Science.gov (United States)

    Lu, Yong Qing; Dai, Yang; Yu, Xiu Ying; Yu, Fu-Lan; Jiang, Shou Lin; Zhou, Zong Yuan; Chen, Fa Jun

    2018-02-01

    In recent years, the two issues of climate change including elevated CO 2 etc., and resistance of transgenic Bt crops against non-target insect pests have received widespread attention. Elevated CO 2 can affect the herbivorous insects. To date, there is no consensus about the effect of elevated CO 2 on the suck-feeding insect pests (non-target insect pests of transgenic Bt crops). Its effects on the suck-feeding behavior have rarely been reported. In this study, CO 2 levels were set up in artificial climate chamber to examined the effects of ambient (400 μL·L -1 ) and double-ambient (800 μL·L -1 ) CO 2 levels on the suck-feeding behavior, growth, development, and reproduction of the non-target insect pest of transgenic Bt rice, brown planthopper, Nilaparvata lugens. The results showed that CO 2 level significantly affected the egg and nymph duration, longevity and body mass of adults, and feeding behavior of the 4th and 5th instar nymphs, while had no effect on the fecundity of N. lugens. The duration of eggs and nymphs, and the longevity of female adults were significantly shortened by 4.0%, 4.2% and 6.6% respectively, the proportion of the macropterous adults was significantly increased by 11.6%, and the body mass of newly hatched female adults was significantly decreased by 2.2% by elevated CO 2 . In addition, elevated CO 2 significantly enhanced the stylet puncturing efficiency of the 4th and 5th instar nymphs of N. lugens. The duration ofphloem ingestion of the N4b waveform was significantly prolonged by 60.0% and 50.1%, and the frequency significantly was increased by 230.0% and 155.9% for the 4th and 5th instar nymphs of N. lugens by elevated CO 2 , respectively. It was concluded that double-ambient CO 2 could promote the growth and development of N. lugens through enhancing its suck-feeding, shorten the generation life-span and increase the macropertous adults' proportion of N. lugens. Thus, it could result in the occurrence of non-target rice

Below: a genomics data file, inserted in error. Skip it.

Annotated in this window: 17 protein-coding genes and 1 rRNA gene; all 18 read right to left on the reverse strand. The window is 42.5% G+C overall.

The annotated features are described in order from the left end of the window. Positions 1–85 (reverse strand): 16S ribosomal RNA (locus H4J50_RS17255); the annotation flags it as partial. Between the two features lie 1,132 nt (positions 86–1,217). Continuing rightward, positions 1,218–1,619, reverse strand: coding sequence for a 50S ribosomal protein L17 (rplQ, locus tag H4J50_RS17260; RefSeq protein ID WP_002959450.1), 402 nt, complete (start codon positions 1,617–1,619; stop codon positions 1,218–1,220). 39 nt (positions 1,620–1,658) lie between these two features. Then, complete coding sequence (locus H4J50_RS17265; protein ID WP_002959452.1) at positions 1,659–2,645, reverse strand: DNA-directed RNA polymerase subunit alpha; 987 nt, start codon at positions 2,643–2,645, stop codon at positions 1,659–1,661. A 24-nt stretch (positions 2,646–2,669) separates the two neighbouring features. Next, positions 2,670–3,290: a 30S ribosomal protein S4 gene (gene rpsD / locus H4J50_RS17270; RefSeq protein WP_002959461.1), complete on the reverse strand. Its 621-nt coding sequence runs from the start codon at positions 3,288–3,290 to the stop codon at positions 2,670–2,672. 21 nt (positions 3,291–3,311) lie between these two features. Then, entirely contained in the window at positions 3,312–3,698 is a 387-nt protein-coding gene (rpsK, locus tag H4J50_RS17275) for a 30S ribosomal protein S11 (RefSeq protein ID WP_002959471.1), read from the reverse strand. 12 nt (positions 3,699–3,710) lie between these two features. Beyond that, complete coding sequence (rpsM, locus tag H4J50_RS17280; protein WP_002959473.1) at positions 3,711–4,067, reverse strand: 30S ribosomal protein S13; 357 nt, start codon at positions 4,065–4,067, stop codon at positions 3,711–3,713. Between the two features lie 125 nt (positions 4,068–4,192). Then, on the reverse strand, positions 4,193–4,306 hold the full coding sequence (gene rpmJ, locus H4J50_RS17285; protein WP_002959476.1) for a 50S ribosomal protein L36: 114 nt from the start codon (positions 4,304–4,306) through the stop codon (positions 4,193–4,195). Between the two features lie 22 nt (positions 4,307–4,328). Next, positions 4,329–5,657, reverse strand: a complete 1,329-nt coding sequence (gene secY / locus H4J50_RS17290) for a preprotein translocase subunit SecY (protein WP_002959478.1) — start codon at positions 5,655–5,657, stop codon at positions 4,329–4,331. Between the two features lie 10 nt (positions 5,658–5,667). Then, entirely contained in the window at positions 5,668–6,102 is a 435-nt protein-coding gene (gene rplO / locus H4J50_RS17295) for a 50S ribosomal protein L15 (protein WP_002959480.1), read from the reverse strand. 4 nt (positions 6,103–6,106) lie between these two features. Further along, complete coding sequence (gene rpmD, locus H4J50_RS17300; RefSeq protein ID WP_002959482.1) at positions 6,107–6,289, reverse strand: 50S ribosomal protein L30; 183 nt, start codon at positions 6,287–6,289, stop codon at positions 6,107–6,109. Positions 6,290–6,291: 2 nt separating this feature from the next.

12. Dynamics of soil CO2 efflux under varying atmospheric CO2 concentrations reveal dominance of slow processes.

    Science.gov (United States)

    Kim, Dohyoung; Oren, Ram; Clark, James S; Palmroth, Sari; Oishi, A Christopher; McCarthy, Heather R; Maier, Chris A; Johnsen, Kurt

    2017-09-01

    We evaluated the effect on soil CO 2 efflux (F CO 2 ) of sudden changes in photosynthetic rates by altering CO 2 concentration in plots subjected to +200 ppmv for 15 years. Five-day intervals of exposure to elevated CO 2 (eCO 2 ) ranging 1.0-1.8 times ambient did not affect F CO 2 . F CO 2 did not decrease until 4 months after termination of the long-term eCO 2 treatment, longer than the 10 days observed for decrease of F CO 2 after experimental blocking of C flow to belowground, but shorter than the ~13 months it took for increase of F CO 2 following the initiation of eCO 2 . The reduction of F CO 2 upon termination of enrichment (~35%) cannot be explained by the reduction of leaf area (~15%) and associated carbohydrate production and allocation, suggesting a disproportionate contraction of the belowground ecosystem components; this was consistent with the reductions in base respiration and F CO 2 -temperature sensitivity. These asymmetric responses pose a tractable challenge to process-based models attempting to isolate the effect of individual processes on F CO2 . © 2017 John Wiley & Sons Ltd.

  13. Dynamics of soil CO 2 efflux under varying atmospheric CO 2 concentrations reveal dominance of slow processes

    Science.gov (United States)

    Dohyoung Kim; Ram Oren; James S. Clark; Sari Palmroth; A. Christopher Oishi; Heather R. McCarthy; Chris A. Maier; Kurt Johnsen

    2017-01-01

    We evaluated the effect on soil CO2 efflux (FCO2) of sudden changes in photosynthetic rates by altering CO2 concentration in plots subjected to +200 ppmv for 15 years. Five-day intervals of exposure to elevated CO2 (eCO2) ranging 1.0–1.8 times ambient did not affect FCO2. FCO2 did not decrease until 4 months after termination of the long-term eCO2 treatment, longer...

  14. Does elevated pCO2 affect reef octocorals?

    Science.gov (United States)

    Gabay, Yasmin; Benayahu, Yehuda; Fine, Maoz

    2013-03-01